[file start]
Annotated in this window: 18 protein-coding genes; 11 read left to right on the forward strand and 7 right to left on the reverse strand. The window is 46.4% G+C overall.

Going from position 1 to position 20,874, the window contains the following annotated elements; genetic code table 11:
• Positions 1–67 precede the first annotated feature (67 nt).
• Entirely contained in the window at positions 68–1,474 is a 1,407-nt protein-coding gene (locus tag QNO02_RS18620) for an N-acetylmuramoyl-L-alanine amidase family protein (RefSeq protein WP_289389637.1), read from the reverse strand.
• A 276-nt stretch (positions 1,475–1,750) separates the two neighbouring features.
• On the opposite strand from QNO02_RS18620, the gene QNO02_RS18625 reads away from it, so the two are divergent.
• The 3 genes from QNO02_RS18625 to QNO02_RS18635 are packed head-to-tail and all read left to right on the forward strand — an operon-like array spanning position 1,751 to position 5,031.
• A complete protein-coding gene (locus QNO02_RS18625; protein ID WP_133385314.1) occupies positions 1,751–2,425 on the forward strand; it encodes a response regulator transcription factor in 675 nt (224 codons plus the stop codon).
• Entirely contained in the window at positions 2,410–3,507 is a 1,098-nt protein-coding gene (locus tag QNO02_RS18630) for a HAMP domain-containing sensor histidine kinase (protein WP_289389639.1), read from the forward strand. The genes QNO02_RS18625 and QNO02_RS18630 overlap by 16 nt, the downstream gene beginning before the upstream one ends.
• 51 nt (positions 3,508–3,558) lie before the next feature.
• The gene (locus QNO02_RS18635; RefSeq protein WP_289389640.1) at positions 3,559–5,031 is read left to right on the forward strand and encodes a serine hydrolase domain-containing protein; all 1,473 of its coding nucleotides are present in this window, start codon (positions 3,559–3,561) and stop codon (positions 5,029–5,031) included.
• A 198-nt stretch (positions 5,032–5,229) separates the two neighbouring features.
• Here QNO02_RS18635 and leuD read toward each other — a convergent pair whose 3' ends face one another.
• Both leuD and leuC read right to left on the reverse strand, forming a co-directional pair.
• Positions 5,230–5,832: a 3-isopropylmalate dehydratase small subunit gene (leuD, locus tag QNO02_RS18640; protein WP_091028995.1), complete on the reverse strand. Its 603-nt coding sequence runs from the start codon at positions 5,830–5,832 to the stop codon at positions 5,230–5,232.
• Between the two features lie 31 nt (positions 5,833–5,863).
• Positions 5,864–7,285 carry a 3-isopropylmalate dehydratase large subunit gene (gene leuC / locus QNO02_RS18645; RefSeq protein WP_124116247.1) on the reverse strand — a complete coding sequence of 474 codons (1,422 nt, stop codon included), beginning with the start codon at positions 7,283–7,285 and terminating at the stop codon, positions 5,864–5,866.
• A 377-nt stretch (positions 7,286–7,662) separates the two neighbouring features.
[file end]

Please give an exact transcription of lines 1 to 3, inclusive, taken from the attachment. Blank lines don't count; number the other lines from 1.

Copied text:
Annotated in this window: 18 protein-coding genes; 11 read left to right on the forward strand and 7 right to left on the reverse strand. The window is 46.4% G+C overall.

Going from position 1 to position 20,874, the window contains the following annotated elements; genetic code table 11:
• Positions 1–67 precede the first annotated feature (67 nt).